The Black Women’s Health Study, an ongoing prospective cohort study in the U.S. that was initiated in 1995, found the prevalence of obesity (BMI ≥30 kg/m2) to be nearly twice as high in black women as in white women. The incidence of uterine fibroids is also significantly greater in black women than white women, and the researchers involved concluded that this was not a coincidence: they hypothesized that a connection with the weight factor could partially explain the disparity in the disease burden. Looking more deeply at the results of the cohort study, the research team of Wise et al. noted that “weight gain was positively associated with risk among parous women (those who have given birth) only”.

Understanding the Hormone Connection

To understand the role that weight plays in fibroid development, one must start by looking at the common denominator: hormones. Ovarian hormones, particularly estrogen, play a key role in the development of fibroids. Obesity has been tied to hormonal and metabolic changes in women of reproductive age, included altered estrogen metabolism.

In a May 2012 article for Today’s Dietitian, Krystene DiPaola, MD, a reproductive endocrinologist and infertility specialist at the University of Cincinnati Academic Health Center, explains, “We do know that fibroids respond to estrogen, and that estrogen isn’t produced only in the ovaries but also in peripheral fat in the form of estrone,” she explains. “The estrone can, in higher doses such as in overweight women, affect fibroid growth and cause them to be more symptomatic.”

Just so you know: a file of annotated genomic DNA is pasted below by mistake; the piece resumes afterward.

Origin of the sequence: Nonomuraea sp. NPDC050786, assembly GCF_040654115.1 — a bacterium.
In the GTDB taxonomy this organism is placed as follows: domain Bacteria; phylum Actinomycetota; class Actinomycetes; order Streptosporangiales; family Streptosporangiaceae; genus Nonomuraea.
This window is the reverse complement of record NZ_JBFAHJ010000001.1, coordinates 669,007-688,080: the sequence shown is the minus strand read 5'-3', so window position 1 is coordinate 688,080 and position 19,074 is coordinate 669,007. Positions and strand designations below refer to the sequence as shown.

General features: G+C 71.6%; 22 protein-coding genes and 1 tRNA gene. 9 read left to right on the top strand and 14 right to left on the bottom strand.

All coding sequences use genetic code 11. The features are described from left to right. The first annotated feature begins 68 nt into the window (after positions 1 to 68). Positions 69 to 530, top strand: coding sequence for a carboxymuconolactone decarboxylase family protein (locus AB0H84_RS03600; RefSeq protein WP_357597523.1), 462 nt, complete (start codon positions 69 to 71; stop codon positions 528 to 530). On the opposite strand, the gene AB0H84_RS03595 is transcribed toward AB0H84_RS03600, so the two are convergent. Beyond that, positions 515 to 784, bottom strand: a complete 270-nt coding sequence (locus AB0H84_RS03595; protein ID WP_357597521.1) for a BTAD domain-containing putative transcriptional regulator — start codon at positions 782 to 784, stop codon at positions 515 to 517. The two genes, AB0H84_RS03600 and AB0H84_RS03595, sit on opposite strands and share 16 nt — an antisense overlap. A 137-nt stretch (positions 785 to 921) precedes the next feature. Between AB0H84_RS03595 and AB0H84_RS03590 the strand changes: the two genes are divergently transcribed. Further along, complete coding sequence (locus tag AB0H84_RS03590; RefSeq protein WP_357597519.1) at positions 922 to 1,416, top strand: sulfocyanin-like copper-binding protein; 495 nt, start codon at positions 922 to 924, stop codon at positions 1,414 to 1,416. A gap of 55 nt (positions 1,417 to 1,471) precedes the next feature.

Does Diet Make a Difference?

The question then becomes, is it possible for an obese woman to minimize the occurrence or recurrence of her fibroids by losing weight? Unfortunately, research has not yet yielded a definitive answer to this question. However, some study data suggest that diet modification – and particularly the weight loss that may result – can make a difference in the presentation of fibroids. Because hormones are the driving force behind fibroid development, dietary choices that promote hormonal balance can potentially impact the development of fibroids and the severity of their associated symptoms.